International curbs mooted on trade in polluting technologies

A possible first step towards international rules on trade in environmentally damaging technologies was taken at a conference on cleaner production in Paris on 27-29 October. Convened by the UN Environment Programme (UNEP), the meeting also saw the launch of two initiatives to assist developing nations in adopting cleaner production techniques.

Organised by the Cleaner Production Programme led by UNEP's office in Paris, the conference was designed to review the Programme's progress since its inception at a meeting in the UK in 1990 (ENDS Report 188, pp 21-23). Cleaner production involves switching attention away from "end-of-pipe" pollution abatement measures to waste reduction at source.

In one session of the conference, Environment Ministers from eight countries, including the UK's Lord Strathclyde, met in open session under the chairmanship of UNEP's Executive Director, Dr Mostafa Tolba. Three recommendations to UNEP's Governing Council, which next meets in May 1993, were pushed through by Dr Tolba.

One of these will prove controversial. It asks UNEP's Governing Council to develop international rules on trade in environmentally dangerous technologies. At this stage the form which these may take is uncertain. The recommendation calls for guidelines "obliging" technology exporters to provide environmental impact information to importing countries, and for importing countries to "establish a specific environmental review step" in their import licensing procedures.

Behind the recommendation lies a concern among developing nations that they are dumping grounds for technologies which are no longer environmentally acceptable in the industrialised world. Powerful economic forces push Third World nations to accept lower environmental standards and polluting industries. And they have limited resources to screen what is imported. The recommendation aims to tilt this balance a little more in their favour.

Two precedents for international environment-based curbs on free trade already exist. These are the Basel Convention on transfrontier shipments of hazardous waste and the London Guidelines on trade in dangerous chemicals. Both contain a "prior informed consent" procedure under which the consent of importing countries is needed before a shipment can go ahead. Both are in the process of being implemented in the EC (see pp 31-34  and p 29 ).

But it will be more difficult to frame rules on trade in technologies. At the Paris meeting, Dutch Environment Minister Hans Alders was emphatic. "Can you ban export of old-fashioned technology? No!", he said.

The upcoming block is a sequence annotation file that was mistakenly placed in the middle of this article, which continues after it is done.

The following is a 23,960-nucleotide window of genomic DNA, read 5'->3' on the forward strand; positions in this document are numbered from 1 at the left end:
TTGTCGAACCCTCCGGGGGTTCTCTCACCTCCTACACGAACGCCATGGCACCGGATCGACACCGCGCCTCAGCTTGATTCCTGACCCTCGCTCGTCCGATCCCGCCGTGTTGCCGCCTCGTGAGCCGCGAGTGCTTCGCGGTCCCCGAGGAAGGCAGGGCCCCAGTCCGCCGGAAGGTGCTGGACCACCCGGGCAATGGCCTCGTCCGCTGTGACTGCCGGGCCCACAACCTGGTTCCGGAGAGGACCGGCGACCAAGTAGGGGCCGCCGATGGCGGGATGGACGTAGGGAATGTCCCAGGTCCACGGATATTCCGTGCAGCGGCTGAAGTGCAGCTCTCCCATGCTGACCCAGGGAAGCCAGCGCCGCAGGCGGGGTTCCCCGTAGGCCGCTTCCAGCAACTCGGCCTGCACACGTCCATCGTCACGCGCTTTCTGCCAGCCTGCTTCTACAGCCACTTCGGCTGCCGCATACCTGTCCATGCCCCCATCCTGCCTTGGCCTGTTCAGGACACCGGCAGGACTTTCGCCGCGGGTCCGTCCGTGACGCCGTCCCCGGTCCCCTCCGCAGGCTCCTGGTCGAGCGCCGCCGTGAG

An alternative would be to draw up a limited list of the "dirtiest" technologies and ban or discourage their export. But severe practical problems in defining what makes a technology unacceptable, and in disentangling its inherent environmental effects from those dependent on how it is managed, would have to be confronted.

The recommendation quickly drew a hostile response from industry. Representatives of both the International Chamber of Commerce (ICC) and the Business Council for Sustainable Development (BCSD) opposed binding rules. "They would not be in line with voluntary action and self-regulation," said ICC Director Jean-Charles Rouher. But Dr Tolba rebutted their criticisms. "If an industry is banned in industrialised countries for environmental reasons, are you going to allow that industry to go overseas?", he asked them.

In the other two recommendations, Ministers asked UNEP's Governing Council to ensure that all countries designate a focal point to promote and exchange information on cleaner production. It was asked to consider establishing a $1 million trust fund to identify and assess cleaner processes and products and to sponsor demonstration projects, with special reference to the needs of smaller businesses in developing countries.

The conference also saw the official launch of a joint UNEP/UN Industrial Development Organisation project to set up National Cleaner Production Centres in developing countries. Six will receive support in a first two-year phase. A second phase will begin in 1995 with the launch of another 14 centres. Their role will be to provide technical information and advice, and to demonstrate and provide training in cleaner production techniques.

Another new initiative emerged from discussion sessions at the conference. UNEP, ICC and BCSD agreed to co-operate in a project with the governments of Zimbabwe, Senegal and Egypt to explore cleaner production options in two polluting industries, pulp and paper and cement manufacturing.

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